For a candidate who swooped in the campaign raising funds at a pace which far exceeded his opponents, former representative Beto O’Rourke, of Texas, has fallen hard and fallen fast. There are two new primary polls out of New Hampshire, one of which shows O’Rourke coming in at zero percent support, while the other pegs him at just two percent.
First, the better news for Beto from a CNN poll conducted by the University of New Hampshire:
Overall, 24% say they back Biden, while 19% each support Sanders and Warren. The five-point margin between Biden and the two senators matches the survey’s margin of sampling error.
Behind this top tier, 10% support South Bend, Indiana, Mayor Pete Buttigieg and 9% back California Sen. Kamala Harris. New Jersey Sen. Cory Booker and former Texas congressman Beto O’Rourke each registered 2% in the poll.
No other candidate tested earned more than 1% support.
CNN puts the “top tier” label on Biden, Warren, and Sanders in New Hampshire since no other candidate breaks double-digits. Perhaps the biggest news here, aside from Beto’s awful performance, is that Sanders is locked in a tie for second place after he won New Hampshire over Hillary Clinton by 22 points in 2016. Bernie needs New Hampshire to remain viable and without it, he will lose momentum early on.
However, back to Beto, and his measly two percent in this poll. The numbers get worse from another poll out of New Hampshire on Monday which slashes Beto’s support to zero percent among Democratic primary voters in the Granite State:
Harris, apparently still resonating with voters following her debate performance more than two weeks ago, is backed by 17.5 percent of likely Democratic first-in-the-nation primary voters. That support puts her just more than 3 percentage points behind former Vice President Joe Biden, who received 20.8 percent.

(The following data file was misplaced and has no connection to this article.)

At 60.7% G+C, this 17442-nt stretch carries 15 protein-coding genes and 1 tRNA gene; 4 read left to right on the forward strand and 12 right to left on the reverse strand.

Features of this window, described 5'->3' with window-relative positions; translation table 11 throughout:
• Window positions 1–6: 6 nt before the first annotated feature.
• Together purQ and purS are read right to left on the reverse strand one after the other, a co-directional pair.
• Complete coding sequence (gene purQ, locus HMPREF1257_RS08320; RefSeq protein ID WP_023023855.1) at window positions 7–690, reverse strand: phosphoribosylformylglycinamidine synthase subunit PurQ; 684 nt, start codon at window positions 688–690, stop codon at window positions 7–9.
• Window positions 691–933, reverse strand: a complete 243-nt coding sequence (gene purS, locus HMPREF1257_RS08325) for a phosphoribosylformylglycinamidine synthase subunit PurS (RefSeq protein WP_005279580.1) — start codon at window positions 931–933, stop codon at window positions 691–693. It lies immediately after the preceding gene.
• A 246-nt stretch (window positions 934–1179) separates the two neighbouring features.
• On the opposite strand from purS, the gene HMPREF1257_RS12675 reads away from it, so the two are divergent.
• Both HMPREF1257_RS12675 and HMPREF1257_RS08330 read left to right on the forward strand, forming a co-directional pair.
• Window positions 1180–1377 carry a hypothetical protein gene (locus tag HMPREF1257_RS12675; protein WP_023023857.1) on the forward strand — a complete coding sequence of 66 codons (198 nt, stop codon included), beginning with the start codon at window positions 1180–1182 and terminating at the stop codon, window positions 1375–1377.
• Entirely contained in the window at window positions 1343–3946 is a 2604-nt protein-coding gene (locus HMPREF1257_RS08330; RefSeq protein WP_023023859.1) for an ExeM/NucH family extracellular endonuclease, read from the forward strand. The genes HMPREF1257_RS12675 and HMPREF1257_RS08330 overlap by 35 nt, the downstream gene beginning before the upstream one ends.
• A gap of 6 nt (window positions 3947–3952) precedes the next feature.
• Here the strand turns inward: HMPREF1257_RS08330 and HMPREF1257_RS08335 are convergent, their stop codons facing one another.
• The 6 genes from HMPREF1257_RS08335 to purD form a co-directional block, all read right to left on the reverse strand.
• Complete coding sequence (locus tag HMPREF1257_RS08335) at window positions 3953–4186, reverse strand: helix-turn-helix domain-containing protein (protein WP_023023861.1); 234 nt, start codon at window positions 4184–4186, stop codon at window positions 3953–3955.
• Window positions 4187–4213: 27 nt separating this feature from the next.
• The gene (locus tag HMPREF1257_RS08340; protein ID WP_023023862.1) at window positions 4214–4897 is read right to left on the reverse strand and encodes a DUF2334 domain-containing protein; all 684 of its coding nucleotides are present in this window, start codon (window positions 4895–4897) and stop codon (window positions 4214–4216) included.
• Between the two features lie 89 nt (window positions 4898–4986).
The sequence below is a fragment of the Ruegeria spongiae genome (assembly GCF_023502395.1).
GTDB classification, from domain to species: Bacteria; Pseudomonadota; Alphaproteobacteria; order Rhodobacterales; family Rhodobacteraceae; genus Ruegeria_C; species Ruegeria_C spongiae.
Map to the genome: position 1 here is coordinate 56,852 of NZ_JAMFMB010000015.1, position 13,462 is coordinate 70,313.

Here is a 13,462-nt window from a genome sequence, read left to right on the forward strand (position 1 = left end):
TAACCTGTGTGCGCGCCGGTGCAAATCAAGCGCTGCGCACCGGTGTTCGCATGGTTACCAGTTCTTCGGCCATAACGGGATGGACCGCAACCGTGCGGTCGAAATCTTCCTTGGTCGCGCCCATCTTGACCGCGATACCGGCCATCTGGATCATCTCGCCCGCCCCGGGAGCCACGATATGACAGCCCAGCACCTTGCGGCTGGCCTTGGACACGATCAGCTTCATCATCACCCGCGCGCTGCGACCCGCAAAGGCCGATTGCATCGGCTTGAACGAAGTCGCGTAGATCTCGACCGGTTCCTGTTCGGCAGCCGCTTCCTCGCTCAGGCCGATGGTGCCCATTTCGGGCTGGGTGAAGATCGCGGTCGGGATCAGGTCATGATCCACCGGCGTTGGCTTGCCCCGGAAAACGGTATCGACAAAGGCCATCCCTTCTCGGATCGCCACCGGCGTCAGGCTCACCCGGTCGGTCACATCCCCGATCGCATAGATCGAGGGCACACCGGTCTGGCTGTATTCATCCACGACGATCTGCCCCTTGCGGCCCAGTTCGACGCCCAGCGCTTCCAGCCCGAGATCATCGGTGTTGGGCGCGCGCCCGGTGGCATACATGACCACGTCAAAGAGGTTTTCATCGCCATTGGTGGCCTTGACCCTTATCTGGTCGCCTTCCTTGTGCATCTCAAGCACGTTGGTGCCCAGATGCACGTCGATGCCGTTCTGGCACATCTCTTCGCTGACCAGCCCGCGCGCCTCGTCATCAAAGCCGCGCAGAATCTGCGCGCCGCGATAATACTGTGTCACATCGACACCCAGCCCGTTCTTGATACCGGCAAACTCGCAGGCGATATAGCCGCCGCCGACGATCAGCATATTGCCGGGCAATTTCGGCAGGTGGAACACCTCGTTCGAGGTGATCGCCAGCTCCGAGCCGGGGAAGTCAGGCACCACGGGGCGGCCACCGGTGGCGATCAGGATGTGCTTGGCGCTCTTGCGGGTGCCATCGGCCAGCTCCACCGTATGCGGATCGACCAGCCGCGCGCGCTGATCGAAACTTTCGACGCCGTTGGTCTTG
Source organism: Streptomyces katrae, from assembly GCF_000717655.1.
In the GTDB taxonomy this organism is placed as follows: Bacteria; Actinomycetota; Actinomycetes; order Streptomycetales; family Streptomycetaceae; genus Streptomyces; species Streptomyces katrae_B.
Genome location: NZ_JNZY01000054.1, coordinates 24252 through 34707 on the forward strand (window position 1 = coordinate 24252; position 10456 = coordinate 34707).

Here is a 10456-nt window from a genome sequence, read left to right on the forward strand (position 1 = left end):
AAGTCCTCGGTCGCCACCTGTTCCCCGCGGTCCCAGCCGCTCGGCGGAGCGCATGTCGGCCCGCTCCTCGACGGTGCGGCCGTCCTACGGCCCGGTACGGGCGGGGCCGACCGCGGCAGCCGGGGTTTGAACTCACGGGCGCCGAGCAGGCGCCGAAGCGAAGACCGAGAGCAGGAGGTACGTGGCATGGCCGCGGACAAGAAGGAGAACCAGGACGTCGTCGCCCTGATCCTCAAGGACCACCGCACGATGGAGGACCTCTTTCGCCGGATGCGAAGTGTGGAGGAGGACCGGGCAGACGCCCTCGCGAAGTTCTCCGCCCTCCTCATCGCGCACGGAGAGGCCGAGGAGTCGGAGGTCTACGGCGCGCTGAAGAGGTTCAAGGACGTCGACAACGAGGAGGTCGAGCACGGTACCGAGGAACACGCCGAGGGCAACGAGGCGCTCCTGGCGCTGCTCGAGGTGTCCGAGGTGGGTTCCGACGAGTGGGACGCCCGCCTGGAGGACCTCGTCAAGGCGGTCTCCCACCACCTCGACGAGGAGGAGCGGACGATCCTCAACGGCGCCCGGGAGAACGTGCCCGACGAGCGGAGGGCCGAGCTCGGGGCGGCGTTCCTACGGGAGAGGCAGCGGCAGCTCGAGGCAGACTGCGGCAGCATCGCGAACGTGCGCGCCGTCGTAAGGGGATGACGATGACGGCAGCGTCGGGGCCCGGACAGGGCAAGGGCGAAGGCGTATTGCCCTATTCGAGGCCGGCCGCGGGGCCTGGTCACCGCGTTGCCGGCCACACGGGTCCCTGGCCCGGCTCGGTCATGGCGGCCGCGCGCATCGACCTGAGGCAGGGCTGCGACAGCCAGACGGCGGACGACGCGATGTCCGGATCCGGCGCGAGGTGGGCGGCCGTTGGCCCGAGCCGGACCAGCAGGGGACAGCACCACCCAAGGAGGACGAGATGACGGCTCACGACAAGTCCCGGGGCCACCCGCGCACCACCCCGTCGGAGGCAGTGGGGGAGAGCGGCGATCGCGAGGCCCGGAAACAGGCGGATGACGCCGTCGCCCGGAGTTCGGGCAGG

Sen. Elizabeth Warren is a close third, at 16.7 percent, less than a percentage point behind Harris. Sanders registered 9.9 percent, behind Mayor Pete Buttigieg, who is fourth in the poll with 11.5 percent.
Former U.S. Rep. Beto O’Rourke, after registering at 6.4 percent in a Saint Anselm College poll in April, received zero percent support in the new poll.
The Saint Anselm College Survey Center said it polled 351 registered voters expressing an intention to vote in the 2020 New Hampshire Democratic presidential primary between July 10 and 12. The survey center said the poll was conducted via landline and cellular telephone calls.
The poll’s margin of error is 5.2 percent, which means that the top three candidates — Biden, Harris and Warren – are in a statistical tie.
The St. Anselm poll finds the numbers tighter at the top than the CNN poll, though Biden still leads but by a smaller margin. Kamala Harris receives significantly more support in this one compared to the first poll where she can’t crack double-digits.
However, the biggest standout here is the total collapse of Beto in New Hampshire. His numbers in Iowa are looking similar, but slightly less ghoulish, and it appears that unless something drastic changes in the near future, Beto will not be in this race much longer.
When compared to other lower-tier candidates polling in the low single digits, Beto is an outlier. This is a candidate who began raising money at a pace faster than Bernie Sanders and topped over $6 million on his first day in the race back in March. What happened?